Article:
Recently, someone posted a kind comment on my Facebook Wall, saying how special I am and how much my friendship means to them. At first I thought, “Wow, I’m really glad that person is my friend!” and started to post back a thank you for the warm and friendly post. But then I noticed where the comment was generated from.

You know how Facebook tells you when something’s been posted from HootSuite or Ping or a mobile application? Well, this one was posted from a tool that acts much like an e-mail list management tool that lets you insert “%firstname%” into the body of your text so that the person’s actual name appears. For example, when I write my weekly e-zine, the software I use allows me to write something like, “Hi %firstname%, Welcome to No Suits Allowed!” and the e-mail that the subscriber receives, says, “Hi John, Welcome to No Suits Allowed!” Well, this software allows you to do the same thing, but with social media. So you can write something like, “Hi %firstname%, I just wanted to let you know how special and amazing you are, and to say that I really treasure our friendship,” and send it to a thousand people.

Efficient? Yes. Totally against the entire point of social media? In my book, pretty much.

Social media isn’t designed to be a mass enterprise. It’s designed to form and build relationships and connections among people. Whether you’re talking about Facebook, Twitter, or LinkedIn, social media is all about a conversation that takes place between individuals. If you want to leverage social media to its greatest advantage, you have to actually participate in that conversation.

I’m not entirely against time-saving tools for social media. In fact, I make great use of them myself. I use Networked Blogs to automatically post my blog posts to my Facebook and Twitter accounts. I use HootSuite to load in links to articles I’ve written, to maximize visibility of those articles over a longer period of time. And I recently started using the feature in my e-mail newsletter software that allows me to post my weekly e-zines to my Twitter account.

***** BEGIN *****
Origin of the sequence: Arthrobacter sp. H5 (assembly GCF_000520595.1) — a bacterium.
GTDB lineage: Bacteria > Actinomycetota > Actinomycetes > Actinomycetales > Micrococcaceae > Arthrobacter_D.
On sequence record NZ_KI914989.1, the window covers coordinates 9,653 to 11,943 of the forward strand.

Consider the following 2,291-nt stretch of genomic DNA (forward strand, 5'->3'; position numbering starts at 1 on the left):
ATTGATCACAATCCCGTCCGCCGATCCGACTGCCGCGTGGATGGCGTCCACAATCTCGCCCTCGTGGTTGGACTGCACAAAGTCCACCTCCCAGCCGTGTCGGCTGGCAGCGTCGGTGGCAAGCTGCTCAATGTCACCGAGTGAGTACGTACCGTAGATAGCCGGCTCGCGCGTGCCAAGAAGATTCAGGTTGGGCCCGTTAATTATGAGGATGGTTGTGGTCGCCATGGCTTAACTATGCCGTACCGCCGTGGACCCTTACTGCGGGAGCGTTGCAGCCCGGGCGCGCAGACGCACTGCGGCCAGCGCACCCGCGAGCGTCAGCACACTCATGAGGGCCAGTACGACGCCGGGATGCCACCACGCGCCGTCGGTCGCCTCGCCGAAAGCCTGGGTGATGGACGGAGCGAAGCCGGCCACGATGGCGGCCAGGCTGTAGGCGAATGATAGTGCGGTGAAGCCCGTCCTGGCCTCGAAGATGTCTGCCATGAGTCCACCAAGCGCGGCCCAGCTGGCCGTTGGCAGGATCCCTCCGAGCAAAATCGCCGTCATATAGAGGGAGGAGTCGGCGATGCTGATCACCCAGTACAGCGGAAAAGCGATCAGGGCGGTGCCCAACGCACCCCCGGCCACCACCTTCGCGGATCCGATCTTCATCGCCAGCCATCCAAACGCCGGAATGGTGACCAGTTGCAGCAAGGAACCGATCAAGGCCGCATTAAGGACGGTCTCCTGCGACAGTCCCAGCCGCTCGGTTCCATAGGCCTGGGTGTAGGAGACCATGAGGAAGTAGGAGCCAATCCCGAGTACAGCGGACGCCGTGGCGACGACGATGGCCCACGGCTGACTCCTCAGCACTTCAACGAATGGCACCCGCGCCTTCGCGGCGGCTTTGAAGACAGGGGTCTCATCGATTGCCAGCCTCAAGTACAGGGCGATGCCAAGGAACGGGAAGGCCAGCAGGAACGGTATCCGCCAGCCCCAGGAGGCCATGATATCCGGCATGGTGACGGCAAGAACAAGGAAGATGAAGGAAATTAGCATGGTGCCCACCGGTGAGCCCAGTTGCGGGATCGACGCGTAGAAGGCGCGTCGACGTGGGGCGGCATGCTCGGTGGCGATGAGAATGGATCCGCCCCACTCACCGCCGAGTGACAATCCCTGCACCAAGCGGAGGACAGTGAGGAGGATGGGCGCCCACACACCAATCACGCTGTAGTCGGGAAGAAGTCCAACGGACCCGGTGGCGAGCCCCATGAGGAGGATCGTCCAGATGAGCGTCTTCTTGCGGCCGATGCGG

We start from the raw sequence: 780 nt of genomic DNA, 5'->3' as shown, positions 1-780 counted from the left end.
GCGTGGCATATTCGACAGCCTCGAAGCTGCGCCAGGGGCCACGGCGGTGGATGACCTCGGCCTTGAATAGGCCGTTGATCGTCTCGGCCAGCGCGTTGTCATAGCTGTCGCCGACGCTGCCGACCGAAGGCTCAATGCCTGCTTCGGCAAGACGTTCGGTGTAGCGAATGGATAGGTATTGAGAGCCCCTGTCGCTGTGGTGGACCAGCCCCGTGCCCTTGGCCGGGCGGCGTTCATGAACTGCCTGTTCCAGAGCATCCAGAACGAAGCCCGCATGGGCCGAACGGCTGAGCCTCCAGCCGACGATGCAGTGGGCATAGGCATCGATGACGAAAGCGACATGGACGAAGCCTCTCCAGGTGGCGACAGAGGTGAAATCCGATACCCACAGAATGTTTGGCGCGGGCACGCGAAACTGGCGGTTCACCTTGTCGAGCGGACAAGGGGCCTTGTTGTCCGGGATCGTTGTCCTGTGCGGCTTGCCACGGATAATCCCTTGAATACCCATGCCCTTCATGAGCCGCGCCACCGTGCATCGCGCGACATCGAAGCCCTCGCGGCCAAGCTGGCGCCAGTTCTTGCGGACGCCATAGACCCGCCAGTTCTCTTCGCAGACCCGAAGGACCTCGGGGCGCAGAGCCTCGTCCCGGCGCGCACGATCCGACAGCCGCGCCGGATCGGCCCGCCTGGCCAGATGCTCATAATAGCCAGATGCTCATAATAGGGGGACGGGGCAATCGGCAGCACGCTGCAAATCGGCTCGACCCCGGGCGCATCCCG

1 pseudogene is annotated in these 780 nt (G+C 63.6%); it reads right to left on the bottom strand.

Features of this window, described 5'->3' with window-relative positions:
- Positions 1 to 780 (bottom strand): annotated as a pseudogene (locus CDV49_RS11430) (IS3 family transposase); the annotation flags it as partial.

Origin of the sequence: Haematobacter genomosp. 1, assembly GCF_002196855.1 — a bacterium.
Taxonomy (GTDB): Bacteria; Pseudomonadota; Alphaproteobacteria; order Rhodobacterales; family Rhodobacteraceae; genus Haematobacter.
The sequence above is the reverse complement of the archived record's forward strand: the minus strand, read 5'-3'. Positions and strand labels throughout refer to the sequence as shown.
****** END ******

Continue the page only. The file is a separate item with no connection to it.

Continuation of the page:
But the automation stops there. If I automate personal messages, how, exactly, am I building high quality relationships, and how can I bring true value to my friends, followers, fans, and associates? How can one form an authentic connection, if one starts by deceiving people by posting what seems like an intimate and individual comment, but what turns out to be a generic message which was actually posted to several (or even hundreds) other people?

Back to the individual who posted this message to my Wall…I looked at this person’s Facebook Wall, to see what response she was getting from others. Many people had posted and thanked her for the message she posted (and a little detective work proved that indeed, it was identical to the one posted on my Wall), and it’s pretty clear to me that most didn’t know (or didn’t care?) that this was the exact same message she’d posted to everyone else…and that she hadn’t visited their Facebook pages to learn about them, but rather had just clicked a single “Submit” button to send one message to many.

So maybe this tool provides a jumping-off point for forming a relationship? But…no. Because as I suspected, the person in question hasn’t responded to a single one of the people thanking her on her Wall, which is what you’d think someone would do, if they understood the point of social media and were truly interested in forming those connections.

Folks, social media isn’t about collecting followers and friends. The numbers aren’t what’s important – the quality is what matters. If you have thousands of friends, how much good does that really do you, if you don’t talk to them or engage in a dialogue with them? How does it serve you to have that many friends you don’t have a relationship with, and more importantly, how can you possibly serve them?

If I’ve said it once, I’ve said it a thousand times…social media is about engagement and it’s about the conversation. If you post to your Wall or tweet and you get no response from your friends and followers, there’s a reason why. You’ve got to get to know people to know what will interest them. You’ve got to get to know your friends and followers to know what they want to hear about from you. And if you don’t bother doing that, you’re wasting the incredible business and personal potential that social media puts at your fingertips.

Now, if you’ve got thousands of Facebook friends and Twitter followers, obviously you won’t be able to have conversations with each and every one of them every day. But what you can do is post things that appeal to your friends and followers, and engage in a dialogue about those things. Different things will appeal to different people, which means that over time, you’ll get a good mix of many of your friends and followers involved in the conversation. People will talk to you and they’ll talk to each other, and you’ll create a little community, just by getting to know the people who you’re connected to in social media. And that’s the point.

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